Initial claims dropped 16k last week to 453k (falling 12k before the revision). Rolling claims came in at 457k, a decline of 6.25k over the previous week. Reported claims fell near the bottom of their YTD range of 450-470k, but, importantly, are still squarely in the YTD channel and well above the 375-400k range necessary for the unemployment rate to fall.
An article in the New York Times last weekend (link sign-in required) highlighted the expiration of a stimulus program that directly subsidizes jobs, paying employees’ salaries in whole or in part to encourage small businesses, nonprofits, and government organizations to hire. The $1B funding was a part of the emergency fund for the welfare program Temporary Assistance for Needy Families. “The federal program has helped employ nearly 130,000 adults and has paid for nearly an equal number of summer jobs for young people, according to an analysis by the Center for Budget and Policy Priorities, a liberal policy institute in Washington,” reported the Times. The program expires today, unless Congress and the President agree to extend it. The Times noted that the extension is opposed by Congressional Republicans against further stimulus-related spending. If the job creation estimate is correct, this could be a significant headwind for the initial claims series.
Our firm's expectations for an ongoing economic slowdown relative to the first half of the year and into 2011 will keep a lid on new hiring activity as management teams focus on cost control. All of this raises the risks that a prospective slowdown in GDP will precipitate an incremental slowdown in hiring/pickup in firings, which will, in turn, further pressure growth. We continue to look to claims as the best indicator for the job market, as they are real time and inflections in the series have signaled important turning points in the market in the past.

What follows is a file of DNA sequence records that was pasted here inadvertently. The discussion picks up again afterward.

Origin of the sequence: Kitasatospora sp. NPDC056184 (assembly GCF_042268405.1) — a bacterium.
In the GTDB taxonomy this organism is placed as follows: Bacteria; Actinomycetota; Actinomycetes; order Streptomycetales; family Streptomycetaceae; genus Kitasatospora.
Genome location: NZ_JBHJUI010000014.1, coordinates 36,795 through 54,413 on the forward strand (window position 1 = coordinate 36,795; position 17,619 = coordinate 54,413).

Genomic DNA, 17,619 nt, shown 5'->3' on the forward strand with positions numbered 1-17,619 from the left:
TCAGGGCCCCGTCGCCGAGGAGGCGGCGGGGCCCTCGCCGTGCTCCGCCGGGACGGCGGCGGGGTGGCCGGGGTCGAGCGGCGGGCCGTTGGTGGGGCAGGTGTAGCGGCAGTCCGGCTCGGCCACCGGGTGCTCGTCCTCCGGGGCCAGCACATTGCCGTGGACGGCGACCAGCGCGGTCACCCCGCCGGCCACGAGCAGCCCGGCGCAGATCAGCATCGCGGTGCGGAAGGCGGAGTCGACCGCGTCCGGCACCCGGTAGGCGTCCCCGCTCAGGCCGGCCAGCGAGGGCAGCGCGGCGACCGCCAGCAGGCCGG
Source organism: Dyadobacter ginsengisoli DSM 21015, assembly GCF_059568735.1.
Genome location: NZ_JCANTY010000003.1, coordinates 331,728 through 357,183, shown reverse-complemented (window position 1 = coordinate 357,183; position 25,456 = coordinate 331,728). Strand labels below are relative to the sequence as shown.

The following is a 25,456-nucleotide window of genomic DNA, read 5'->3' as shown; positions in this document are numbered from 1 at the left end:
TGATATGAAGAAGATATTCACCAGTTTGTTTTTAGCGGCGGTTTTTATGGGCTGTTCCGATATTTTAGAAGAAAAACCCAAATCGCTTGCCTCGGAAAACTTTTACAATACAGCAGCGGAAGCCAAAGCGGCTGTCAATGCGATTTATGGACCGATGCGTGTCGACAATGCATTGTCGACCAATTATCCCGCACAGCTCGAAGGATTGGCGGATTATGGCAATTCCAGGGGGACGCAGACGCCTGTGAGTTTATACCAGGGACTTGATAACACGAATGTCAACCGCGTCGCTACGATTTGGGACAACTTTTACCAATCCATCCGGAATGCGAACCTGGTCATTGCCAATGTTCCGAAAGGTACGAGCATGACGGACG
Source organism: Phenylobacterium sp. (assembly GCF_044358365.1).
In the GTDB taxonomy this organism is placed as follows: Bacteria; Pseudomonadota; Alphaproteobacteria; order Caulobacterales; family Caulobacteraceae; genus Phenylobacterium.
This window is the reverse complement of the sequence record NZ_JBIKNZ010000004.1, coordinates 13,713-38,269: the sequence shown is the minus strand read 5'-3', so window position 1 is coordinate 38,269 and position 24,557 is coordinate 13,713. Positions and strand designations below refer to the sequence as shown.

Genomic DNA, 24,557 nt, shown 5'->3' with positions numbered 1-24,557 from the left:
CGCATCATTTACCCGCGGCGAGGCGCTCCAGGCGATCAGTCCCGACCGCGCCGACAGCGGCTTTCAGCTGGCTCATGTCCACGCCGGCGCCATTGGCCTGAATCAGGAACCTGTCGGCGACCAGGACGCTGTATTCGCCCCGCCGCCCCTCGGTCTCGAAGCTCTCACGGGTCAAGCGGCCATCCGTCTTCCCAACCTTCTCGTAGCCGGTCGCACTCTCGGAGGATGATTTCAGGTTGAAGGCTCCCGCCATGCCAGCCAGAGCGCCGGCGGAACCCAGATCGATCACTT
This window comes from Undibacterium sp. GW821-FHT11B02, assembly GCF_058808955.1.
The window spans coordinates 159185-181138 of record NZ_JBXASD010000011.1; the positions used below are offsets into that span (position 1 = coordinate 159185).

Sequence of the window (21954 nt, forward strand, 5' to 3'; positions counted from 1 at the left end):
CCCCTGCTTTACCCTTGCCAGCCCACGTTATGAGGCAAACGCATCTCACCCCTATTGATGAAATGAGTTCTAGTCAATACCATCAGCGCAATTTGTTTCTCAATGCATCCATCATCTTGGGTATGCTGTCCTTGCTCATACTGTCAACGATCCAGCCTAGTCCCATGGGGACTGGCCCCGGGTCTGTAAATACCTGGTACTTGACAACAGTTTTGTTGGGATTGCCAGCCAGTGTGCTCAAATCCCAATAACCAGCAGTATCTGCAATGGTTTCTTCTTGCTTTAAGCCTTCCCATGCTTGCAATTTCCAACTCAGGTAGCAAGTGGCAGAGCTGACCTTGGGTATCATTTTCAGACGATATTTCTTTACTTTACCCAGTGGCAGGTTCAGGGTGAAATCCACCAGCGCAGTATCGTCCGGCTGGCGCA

The following chart shows 2-10 spread by quarter while the chart below that shows the sequential (quarterly) change. The 2-10 spread (a proxy for industry NIM) has been compressing rapidly in the past two quarters. Yesterday’s closing value of 207 bps is down from 212 bps last week. This quarter vs. last quarter is down 38 bps, which is a sequential acceleration from 2Q10 being down 19 bps vs. 1Q10. Moreover, the yield spread, were it to stay flat at present levels through 4Q10 would lead to a 4Q10 sequential decline of 17 bps. The headwind will grow in significance as it affects most companies on a lag.
The table below shows the stock performance of each Financial subsector over four durations.
Census headwinds should finally abate on or about this week as end of September has historically been the last significant month of Census firings.
Joshua Steiner, CFA